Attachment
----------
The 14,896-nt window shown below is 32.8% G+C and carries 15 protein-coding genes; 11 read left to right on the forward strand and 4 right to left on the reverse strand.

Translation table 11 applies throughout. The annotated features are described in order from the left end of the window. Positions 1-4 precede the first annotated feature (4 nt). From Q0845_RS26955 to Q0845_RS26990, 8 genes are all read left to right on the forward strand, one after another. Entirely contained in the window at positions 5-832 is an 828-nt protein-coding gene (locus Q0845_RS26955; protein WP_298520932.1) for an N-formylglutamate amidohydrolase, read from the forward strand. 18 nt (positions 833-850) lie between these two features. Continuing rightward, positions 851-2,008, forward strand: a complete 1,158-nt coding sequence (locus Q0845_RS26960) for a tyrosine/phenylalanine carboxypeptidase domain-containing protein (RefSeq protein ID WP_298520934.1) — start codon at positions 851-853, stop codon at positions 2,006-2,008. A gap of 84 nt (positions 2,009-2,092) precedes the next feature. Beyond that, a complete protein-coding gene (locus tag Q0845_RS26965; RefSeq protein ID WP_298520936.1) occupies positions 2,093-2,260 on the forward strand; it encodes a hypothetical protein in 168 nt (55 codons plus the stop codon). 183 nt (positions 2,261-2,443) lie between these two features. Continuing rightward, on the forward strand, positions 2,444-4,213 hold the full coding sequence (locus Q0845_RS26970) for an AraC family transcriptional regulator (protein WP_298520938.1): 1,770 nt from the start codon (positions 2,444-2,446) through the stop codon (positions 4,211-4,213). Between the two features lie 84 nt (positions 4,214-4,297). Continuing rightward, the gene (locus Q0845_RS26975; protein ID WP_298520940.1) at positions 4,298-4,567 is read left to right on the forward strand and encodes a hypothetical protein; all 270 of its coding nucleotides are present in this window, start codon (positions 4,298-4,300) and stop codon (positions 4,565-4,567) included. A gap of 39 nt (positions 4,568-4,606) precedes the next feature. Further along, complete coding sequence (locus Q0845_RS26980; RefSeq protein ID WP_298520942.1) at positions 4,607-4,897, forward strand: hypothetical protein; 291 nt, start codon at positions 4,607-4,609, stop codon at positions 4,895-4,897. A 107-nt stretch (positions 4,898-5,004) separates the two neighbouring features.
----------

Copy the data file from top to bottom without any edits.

The 14,896-nt window shown below is 32.8% G+C and carries 15 protein-coding genes; 11 read left to right on the forward strand and 4 right to left on the reverse strand.

Translation table 11 applies throughout. The annotated features are described in order from the left end of the window. Positions 1-4 precede the first annotated feature (4 nt). From Q0845_RS26955 to Q0845_RS26990, 8 genes are all read left to right on the forward strand, one after another. Entirely contained in the window at positions 5-832 is an 828-nt protein-coding gene (locus Q0845_RS26955; protein WP_298520932.1) for an N-formylglutamate amidohydrolase, read from the forward strand. 18 nt (positions 833-850) lie between these two features. Continuing rightward, positions 851-2,008, forward strand: a complete 1,158-nt coding sequence (locus Q0845_RS26960) for a tyrosine/phenylalanine carboxypeptidase domain-containing protein (RefSeq protein ID WP_298520934.1) — start codon at positions 851-853, stop codon at positions 2,006-2,008. A gap of 84 nt (positions 2,009-2,092) precedes the next feature. Beyond that, a complete protein-coding gene (locus tag Q0845_RS26965; RefSeq protein ID WP_298520936.1) occupies positions 2,093-2,260 on the forward strand; it encodes a hypothetical protein in 168 nt (55 codons plus the stop codon). 183 nt (positions 2,261-2,443) lie between these two features. Continuing rightward, on the forward strand, positions 2,444-4,213 hold the full coding sequence (locus Q0845_RS26970) for an AraC family transcriptional regulator (protein WP_298520938.1): 1,770 nt from the start codon (positions 2,444-2,446) through the stop codon (positions 4,211-4,213). Between the two features lie 84 nt (positions 4,214-4,297). Continuing rightward, the gene (locus Q0845_RS26975; protein ID WP_298520940.1) at positions 4,298-4,567 is read left to right on the forward strand and encodes a hypothetical protein; all 270 of its coding nucleotides are present in this window, start codon (positions 4,298-4,300) and stop codon (positions 4,565-4,567) included. A gap of 39 nt (positions 4,568-4,606) precedes the next feature. Further along, complete coding sequence (locus Q0845_RS26980; RefSeq protein ID WP_298520942.1) at positions 4,607-4,897, forward strand: hypothetical protein; 291 nt, start codon at positions 4,607-4,609, stop codon at positions 4,895-4,897. A 107-nt stretch (positions 4,898-5,004) separates the two neighbouring features.